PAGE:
The inclusion of competitor 3 in the market leads to the same effect as already discussed – very small positive change in sales volume.
The percentage discount in the actual price could take both positive and negative values depending on whether there is promotion or no in a specific week. The coefficient is negative (-1.63), which is expected. If there is a discount in the actual price, then the value of the variable will be negative, thus making the effect positive, i.e. increase in sales volume.
The coefficient for the two variables with either only prices in promotional weeks or only prices in non-promotional weeks are negative and below 1 (-0.58 and -0.82 respectively). The fact that the coefficient for the promotional weeks is lower than the coefficient of the non-promotional weeks means that promotions have a positive effect on sales volume.
Finally, the last variable included in the model is the lag of the percentage change in the volume of sales. The coefficient is very close to 0 and is negative (-0.06), which implies that if the change in volume is positive then for the current week lower sales volume will be expected and vice versa.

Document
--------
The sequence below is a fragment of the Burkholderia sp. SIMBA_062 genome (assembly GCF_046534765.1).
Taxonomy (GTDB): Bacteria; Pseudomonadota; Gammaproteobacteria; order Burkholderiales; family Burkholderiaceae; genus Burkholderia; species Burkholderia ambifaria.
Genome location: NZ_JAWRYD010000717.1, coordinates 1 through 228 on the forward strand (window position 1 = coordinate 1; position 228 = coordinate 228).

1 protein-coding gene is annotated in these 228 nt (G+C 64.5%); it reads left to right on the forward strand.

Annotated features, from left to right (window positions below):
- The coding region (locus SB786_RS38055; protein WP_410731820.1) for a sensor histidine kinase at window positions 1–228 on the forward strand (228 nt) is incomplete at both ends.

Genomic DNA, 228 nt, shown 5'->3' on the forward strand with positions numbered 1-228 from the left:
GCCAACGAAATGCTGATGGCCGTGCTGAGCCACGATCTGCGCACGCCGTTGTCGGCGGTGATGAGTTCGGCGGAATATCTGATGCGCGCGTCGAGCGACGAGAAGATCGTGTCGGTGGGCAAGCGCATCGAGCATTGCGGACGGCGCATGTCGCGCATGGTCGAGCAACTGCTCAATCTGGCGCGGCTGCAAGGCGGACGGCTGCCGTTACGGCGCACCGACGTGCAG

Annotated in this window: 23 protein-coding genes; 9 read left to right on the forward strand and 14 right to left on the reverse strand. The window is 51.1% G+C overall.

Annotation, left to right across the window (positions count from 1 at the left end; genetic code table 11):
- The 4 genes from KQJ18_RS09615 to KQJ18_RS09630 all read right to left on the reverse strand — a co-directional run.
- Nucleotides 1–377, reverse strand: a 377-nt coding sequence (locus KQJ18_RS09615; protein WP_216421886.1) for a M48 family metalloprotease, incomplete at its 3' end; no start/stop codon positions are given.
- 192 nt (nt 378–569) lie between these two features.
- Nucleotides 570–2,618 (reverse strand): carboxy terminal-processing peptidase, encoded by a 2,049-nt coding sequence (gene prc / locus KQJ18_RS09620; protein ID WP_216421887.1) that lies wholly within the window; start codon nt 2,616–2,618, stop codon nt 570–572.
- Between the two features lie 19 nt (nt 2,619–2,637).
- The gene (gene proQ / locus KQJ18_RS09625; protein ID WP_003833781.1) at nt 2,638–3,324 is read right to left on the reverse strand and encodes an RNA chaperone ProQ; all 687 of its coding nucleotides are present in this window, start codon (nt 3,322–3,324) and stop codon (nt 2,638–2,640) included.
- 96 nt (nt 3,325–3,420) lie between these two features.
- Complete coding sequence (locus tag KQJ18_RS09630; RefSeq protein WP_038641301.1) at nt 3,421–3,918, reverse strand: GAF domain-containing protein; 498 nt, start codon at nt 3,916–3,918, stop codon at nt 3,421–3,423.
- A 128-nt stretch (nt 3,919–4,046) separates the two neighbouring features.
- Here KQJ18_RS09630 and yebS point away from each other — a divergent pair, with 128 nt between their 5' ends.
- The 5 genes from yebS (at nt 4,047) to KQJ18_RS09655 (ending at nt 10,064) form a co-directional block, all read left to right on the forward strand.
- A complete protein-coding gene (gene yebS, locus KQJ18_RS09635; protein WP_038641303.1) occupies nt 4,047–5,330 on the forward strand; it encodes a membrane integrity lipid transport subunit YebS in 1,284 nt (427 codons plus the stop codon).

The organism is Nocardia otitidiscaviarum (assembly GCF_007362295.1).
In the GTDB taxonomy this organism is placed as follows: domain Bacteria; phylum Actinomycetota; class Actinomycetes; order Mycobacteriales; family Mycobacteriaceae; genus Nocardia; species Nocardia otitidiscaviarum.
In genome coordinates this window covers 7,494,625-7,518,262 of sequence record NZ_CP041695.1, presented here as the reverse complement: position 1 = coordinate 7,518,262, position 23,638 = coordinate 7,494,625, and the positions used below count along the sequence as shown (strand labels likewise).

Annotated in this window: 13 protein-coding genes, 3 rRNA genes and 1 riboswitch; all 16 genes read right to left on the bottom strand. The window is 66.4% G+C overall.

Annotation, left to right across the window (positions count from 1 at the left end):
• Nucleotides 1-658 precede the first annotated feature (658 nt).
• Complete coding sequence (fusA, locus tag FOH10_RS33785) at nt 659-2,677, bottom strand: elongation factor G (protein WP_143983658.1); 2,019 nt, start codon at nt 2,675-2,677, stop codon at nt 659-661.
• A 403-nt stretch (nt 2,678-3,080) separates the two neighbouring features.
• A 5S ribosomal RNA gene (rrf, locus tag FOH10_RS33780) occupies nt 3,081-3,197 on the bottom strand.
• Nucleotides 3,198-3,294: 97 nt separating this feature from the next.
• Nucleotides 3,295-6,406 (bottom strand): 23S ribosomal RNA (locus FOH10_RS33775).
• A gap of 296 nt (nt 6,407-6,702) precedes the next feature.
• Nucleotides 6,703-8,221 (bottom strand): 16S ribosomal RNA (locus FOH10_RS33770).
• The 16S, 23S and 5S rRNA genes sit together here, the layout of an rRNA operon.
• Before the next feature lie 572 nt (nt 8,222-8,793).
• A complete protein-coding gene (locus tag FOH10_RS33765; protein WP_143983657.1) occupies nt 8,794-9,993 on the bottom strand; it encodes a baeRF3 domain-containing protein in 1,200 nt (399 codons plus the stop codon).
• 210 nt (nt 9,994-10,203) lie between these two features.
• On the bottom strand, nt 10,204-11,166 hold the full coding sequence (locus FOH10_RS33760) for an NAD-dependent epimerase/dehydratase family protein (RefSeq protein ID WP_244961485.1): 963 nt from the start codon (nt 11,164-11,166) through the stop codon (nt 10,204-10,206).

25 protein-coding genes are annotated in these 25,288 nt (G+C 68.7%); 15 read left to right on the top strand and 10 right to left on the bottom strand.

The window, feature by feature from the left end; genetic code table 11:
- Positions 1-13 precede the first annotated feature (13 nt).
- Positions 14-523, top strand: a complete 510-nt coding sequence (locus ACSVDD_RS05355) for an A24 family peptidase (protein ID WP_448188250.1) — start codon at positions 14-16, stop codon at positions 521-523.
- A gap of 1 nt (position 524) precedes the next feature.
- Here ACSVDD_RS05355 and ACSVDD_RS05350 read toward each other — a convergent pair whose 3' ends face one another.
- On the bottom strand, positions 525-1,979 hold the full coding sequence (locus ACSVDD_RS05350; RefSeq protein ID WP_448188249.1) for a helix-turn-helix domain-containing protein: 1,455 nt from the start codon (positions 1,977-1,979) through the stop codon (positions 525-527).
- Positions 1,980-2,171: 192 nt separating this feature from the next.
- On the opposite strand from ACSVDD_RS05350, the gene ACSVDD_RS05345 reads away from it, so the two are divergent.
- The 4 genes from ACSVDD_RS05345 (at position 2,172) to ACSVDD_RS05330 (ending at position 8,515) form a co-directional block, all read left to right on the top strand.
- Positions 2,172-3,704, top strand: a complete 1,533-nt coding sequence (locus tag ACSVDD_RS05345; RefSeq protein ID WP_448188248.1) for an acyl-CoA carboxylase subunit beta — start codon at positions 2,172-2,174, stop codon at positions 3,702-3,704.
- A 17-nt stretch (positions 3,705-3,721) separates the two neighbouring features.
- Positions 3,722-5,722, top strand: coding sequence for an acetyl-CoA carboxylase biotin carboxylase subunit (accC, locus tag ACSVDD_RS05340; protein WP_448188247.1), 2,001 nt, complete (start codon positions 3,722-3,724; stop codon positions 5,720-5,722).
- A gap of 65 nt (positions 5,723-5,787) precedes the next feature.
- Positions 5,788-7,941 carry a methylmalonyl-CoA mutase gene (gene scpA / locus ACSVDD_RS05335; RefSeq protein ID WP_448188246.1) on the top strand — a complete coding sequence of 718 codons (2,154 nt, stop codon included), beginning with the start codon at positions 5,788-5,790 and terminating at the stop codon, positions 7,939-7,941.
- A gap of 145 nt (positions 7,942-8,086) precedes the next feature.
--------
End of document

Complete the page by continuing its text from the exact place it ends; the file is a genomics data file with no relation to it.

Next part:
The final model that was chosen has a relatively high explanatory power and it is an improvement of the regression with the initial variables only. It accounts for the effects of promotions and the volume uplift drivers (through the percentage discount in the actual price and the two vectors containing prices in promotional or non-promotional weeks only) as well as for the effects that competitors have on total amount of sales (through the the prices of competitors 3,6 and 7, the ratio between the actual price and the prices of competitors 6 and 7). Moreover, the quantity that was bought in previous periods might impact the current volume of sales and that is considered through including the lag of the percentage change in the volume of sales. In addition, the model that was composed attempts at following the business logic behind the problem so that each of the resulting coefficients is meaningful to the retailer. A major drawback is that there is slight multicollinearity and that might lead to less precise results. Another weakness is that in the residuals appears a cyclical component (see Appendix) and efforts might be made in order to remove its effects. Exploring the seasonality patterns of the data in greater depth and better accounting for the existing trend might lead to improvements of the explanatory power of the model and the significance of the obtained results. Furthermore, better smoothing of the baseline price and baseline volume would prove of importance when explaining the promotional effects on the volume of sales.